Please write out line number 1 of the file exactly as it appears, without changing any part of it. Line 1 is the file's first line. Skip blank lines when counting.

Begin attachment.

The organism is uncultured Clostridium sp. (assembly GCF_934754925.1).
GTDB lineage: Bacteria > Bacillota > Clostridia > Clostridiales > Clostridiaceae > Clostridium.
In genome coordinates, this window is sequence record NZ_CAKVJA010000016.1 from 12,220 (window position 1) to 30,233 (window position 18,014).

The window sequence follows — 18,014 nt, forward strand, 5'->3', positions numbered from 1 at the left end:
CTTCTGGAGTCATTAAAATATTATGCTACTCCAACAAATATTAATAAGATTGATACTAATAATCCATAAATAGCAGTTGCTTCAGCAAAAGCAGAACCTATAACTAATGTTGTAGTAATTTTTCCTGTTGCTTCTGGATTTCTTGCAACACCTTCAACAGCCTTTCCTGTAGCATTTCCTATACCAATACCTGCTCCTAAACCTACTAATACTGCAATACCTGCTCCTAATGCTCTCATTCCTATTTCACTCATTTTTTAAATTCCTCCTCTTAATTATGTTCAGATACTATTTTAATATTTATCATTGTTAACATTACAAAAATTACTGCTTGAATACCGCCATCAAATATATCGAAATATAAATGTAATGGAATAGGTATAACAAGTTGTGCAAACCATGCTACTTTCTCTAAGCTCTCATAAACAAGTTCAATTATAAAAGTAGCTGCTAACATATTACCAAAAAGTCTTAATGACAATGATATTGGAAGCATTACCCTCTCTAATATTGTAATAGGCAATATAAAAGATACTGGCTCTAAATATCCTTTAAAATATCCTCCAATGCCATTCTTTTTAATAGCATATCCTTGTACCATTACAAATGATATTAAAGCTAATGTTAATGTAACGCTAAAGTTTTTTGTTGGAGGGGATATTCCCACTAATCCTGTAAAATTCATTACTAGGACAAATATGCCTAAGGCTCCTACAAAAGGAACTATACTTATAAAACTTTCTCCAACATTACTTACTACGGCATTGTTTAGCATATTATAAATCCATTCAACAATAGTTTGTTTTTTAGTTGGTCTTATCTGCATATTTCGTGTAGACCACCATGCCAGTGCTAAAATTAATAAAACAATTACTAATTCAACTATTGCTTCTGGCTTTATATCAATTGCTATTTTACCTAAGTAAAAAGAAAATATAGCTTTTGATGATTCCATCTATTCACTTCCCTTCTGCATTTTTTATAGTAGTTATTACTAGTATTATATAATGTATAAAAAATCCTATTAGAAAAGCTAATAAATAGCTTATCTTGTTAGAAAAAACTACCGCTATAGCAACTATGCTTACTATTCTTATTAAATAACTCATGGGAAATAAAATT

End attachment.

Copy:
The organism is uncultured Clostridium sp. (assembly GCF_934754925.1).